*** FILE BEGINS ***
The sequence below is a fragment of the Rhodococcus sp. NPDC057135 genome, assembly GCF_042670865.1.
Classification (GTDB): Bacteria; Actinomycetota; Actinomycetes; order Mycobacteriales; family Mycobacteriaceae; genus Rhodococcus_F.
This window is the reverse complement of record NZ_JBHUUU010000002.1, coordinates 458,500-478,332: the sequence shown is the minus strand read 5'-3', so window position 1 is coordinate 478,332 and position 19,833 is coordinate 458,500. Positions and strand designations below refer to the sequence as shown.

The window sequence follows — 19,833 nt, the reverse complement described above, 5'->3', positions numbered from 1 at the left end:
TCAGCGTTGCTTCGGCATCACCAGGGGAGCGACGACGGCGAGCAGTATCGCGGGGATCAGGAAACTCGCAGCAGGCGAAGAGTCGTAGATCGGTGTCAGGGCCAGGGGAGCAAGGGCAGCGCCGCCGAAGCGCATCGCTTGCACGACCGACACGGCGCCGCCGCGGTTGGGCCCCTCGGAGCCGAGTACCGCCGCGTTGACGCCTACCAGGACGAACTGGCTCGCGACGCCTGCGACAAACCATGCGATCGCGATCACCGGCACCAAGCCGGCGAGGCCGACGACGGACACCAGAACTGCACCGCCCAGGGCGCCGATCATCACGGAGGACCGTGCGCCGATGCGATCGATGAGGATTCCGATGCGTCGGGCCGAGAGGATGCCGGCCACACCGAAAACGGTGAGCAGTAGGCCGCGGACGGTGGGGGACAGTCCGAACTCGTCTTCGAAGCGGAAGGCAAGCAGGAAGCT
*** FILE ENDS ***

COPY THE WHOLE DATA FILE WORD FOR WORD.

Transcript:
The sequence below is a fragment of the Rhodococcus sp. NPDC057135 genome, assembly GCF_042670865.1.
Classification (GTDB): Bacteria; Actinomycetota; Actinomycetes; order Mycobacteriales; family Mycobacteriaceae; genus Rhodococcus_F.
This window is the reverse complement of record NZ_JBHUUU010000002.1, coordinates 458,500-478,332: the sequence shown is the minus strand read 5'-3', so window position 1 is coordinate 478,332 and position 19,833 is coordinate 458,500. Positions and strand designations below refer to the sequence as shown.

The window sequence follows — 19,833 nt, the reverse complement described above, 5'->3', positions numbered from 1 at the left end:
TCAGCGTTGCTTCGGCATCACCAGGGGAGCGACGACGGCGAGCAGTATCGCGGGGATCAGGAAACTCGCAGCAGGCGAAGAGTCGTAGATCGGTGTCAGGGCCAGGGGAGCAAGGGCAGCGCCGCCGAAGCGCATCGCTTGCACGACCGACACGGCGCCGCCGCGGTTGGGCCCCTCGGAGCCGAGTACCGCCGCGTTGACGCCTACCAGGACGAACTGGCTCGCGACGCCTGCGACAAACCATGCGATCGCGATCACCGGCACCAAGCCGGCGAGGCCGACGACGGACACCAGAACTGCACCGCCCAGGGCGCCGATCATCACGGAGGACCGTGCGCCGATGCGATCGATGAGGATTCCGATGCGTCGGGCCGAGAGGATGCCGGCCACACCGAAAACGGTGAGCAGTAGGCCGCGGACGGTGGGGGACAGTCCGAACTCGTCTTCGAAGCGGAAGGCAAGCAGGAAGCT